Caroline Kent: Casey Kaplan

Artforum / Feb 1, 2024 / by Harmon Siegel / Go to Original

Caroline Kent, A short play about batting eyes and returning winks, 2023, acrylic on Belgian linen, walnut, MDF, 64 × 41 1⁄2 × 3”.

In Caroline Kent’s latest exhibition, “This Space for Correspondence,” the artist displayed her abstract paintings alongside a group of relief-like works. Built directly into the walls and colored the same shade of white, these geometric protrusions and recessed hollows unsettled her graphic compositions, prompting the viewer to oscillate between seeing her paintings as individual works of art and as embellishments of the interior space. The show thus presented a puzzle: How should these sculptural elements change the way we understand Kent’s project as a whole?

Her unstretched paintings are monumental, scaled to the high-ceilinged space of the gallery. Their vibrant colors and imposing dimensions encourage us to see them as unified, self-enclosed tableaux. Kent tends to acknowledge the canvas’s four sides, often recapitulating them in the outer edges of the shapes closest to those limits, which act as repoussoirs—bumpers to keep our wandering eyes within the painted space.

In their portrait orientation, the paintings contain a latent anthropomorphism, sometimes emphasized––certain recurring shapes resemble body parts, often hands––sometimes tempered by assorted patterns. To facilitate optical play, Kent striates, dapples, or mottles even her most monochromatic planes. The resulting tango between composition and facture solicits a familiar mode of beholding. One shuffles along to face the work’s center, approaches the painted surface to appreciate Kent’s technique, then steps back until the whole comes into view.

Kent’s compositional units are irregular polygons, closed figures bounded by nonintersecting sides. Some of their contours approximate curves but are in fact composed of straight segments. By evoking organic lines that break down into constituent edges, the artist aligns her works with a style of geometric-against-gestural abstraction, stressing control over chaos. To achieve this effect, she plans her paintings using paper cutouts, emulating Henri Matisse, whose presence she appears to highlight in On the dreariest of days, we find flowers in our head (all works cited, 2023). There, sprig-like forms recall the Frenchman’s 1947 collage Vegetable Elements. Kent’s designs sprout atop (literally) and within (optically) her differently colored polygons and black background. These marks coalesce the uniform surface otherwise prized apart by the perceptual separation of discrete planes. At the center right of On the dreariest of days, for instance, where a seven-sided wedge of mauve meets a Texas-shaped highlighter yellow, a fingerlike pink seems to wrap around them, as though gripping the mauve with its pinky, holding everything in place.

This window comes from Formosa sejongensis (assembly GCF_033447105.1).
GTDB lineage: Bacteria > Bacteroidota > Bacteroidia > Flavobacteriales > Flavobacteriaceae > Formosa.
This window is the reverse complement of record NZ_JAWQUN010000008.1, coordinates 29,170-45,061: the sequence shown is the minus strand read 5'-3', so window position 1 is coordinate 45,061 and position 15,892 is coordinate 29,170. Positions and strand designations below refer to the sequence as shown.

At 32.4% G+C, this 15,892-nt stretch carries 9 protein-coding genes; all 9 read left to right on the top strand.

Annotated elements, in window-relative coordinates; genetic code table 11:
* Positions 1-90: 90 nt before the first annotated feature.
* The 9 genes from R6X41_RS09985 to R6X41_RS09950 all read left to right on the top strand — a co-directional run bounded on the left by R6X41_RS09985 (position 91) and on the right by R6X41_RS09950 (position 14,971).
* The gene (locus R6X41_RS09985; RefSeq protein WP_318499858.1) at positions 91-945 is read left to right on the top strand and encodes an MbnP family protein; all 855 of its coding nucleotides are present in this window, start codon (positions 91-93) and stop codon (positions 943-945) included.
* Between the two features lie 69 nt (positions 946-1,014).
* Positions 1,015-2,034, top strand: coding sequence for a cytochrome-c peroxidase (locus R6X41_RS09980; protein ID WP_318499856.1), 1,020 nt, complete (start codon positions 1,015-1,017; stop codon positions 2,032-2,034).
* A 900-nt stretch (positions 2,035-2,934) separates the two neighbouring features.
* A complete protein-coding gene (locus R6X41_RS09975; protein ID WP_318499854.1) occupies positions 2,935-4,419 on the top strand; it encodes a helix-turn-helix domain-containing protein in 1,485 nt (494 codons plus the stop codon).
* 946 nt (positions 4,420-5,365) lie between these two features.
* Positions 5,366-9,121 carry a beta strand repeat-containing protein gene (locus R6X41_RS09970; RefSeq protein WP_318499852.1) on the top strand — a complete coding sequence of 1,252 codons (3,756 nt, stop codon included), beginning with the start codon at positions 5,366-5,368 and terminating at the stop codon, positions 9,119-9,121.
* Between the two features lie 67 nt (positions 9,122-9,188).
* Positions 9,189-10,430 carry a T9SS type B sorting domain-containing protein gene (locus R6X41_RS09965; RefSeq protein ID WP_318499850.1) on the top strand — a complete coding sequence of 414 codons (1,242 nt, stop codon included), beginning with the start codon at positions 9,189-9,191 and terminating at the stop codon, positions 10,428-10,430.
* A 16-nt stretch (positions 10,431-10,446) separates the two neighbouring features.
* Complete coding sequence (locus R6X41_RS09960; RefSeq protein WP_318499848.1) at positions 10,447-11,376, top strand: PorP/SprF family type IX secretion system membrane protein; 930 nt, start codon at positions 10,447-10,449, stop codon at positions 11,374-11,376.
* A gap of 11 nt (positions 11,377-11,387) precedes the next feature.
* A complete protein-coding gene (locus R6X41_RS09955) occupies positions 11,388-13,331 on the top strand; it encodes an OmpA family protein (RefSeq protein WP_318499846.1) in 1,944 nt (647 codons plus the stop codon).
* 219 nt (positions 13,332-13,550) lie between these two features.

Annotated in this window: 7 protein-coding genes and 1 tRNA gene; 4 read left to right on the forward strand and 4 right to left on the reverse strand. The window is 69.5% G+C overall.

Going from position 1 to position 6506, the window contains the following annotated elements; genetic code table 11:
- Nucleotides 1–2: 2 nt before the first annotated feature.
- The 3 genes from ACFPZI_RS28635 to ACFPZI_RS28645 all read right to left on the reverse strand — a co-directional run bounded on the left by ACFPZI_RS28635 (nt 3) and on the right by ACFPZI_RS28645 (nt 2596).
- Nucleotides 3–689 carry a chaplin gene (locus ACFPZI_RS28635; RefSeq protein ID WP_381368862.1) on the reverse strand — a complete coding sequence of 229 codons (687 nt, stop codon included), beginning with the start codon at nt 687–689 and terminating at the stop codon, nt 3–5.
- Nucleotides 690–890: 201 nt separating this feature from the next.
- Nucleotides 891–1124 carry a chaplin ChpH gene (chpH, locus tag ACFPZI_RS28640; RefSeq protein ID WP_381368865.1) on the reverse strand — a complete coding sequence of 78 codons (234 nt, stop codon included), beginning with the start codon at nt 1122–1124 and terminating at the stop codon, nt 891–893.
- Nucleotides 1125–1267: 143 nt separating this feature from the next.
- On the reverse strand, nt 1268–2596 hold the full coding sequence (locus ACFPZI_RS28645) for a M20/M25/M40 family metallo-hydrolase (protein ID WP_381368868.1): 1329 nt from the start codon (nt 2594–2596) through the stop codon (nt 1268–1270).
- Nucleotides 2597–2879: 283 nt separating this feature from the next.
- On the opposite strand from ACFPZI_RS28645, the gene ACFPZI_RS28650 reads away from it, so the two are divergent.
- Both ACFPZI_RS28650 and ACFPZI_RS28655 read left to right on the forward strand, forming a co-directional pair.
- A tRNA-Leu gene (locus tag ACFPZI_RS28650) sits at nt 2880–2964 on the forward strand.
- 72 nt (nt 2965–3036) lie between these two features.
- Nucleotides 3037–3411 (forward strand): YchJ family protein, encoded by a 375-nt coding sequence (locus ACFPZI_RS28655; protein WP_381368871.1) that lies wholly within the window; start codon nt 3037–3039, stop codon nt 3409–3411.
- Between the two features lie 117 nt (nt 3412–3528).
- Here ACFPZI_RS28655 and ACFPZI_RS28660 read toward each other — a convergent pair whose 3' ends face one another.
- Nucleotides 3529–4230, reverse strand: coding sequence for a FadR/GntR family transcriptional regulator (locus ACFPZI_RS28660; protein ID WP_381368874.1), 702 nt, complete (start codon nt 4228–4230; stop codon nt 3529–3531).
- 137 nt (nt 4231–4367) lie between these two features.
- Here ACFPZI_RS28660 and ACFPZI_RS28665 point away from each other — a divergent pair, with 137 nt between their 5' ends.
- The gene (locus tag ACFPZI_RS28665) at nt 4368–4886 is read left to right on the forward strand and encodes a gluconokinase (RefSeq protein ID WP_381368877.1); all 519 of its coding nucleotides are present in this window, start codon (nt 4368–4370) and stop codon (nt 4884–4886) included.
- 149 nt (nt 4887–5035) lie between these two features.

In such efforts to secure compositional unity, Kent defends her work against the long-standing enemy of abstract painting: wallpaper. Here, however, that formal closure jarred against the sculptural elements that the artist installed around her two-dimensional work. Recessed into the drywall like inbuilt niches or emerging from it like architectural moldings, these works prompted an awareness of the gallery space belied by the notional integrity of each canvas, questioning the virtual separation of work from wall.

Kent forces the issue in A short play about batting eyes and returning winks, which pairs a more modestly sized canvas and a panel of burnished walnut, the latter containing a baluster-like intaglio that reprises a shape in the painting. Enhancing the contrast between substances, the artist painted on Belgian linen, its prominent texture punning on two senses of “grain,” wooden and woven. The diptych nestles into the alcove of a large fiberboard polygon, as though the wall were asserting itself against the work’s autonomy.   

Kent’s art invites the subjunctive “as though.” Somehow, her paintings seem to suggest that they could always be different. Looking at them, I imagined a Toy Story fantasy in which, whenever I blinked, the shapes began to dance around, then rushed back to their places before I opened my eyes. One might see the artist’s sculptural objects as pushing this imagined play beyond the canvases’ limits. Yet their material fixity, their congruence with the affectively solid wall, makes them counterweights, means of soberly acknowledging the institutional conditions of display that lock her painted figures into their present state.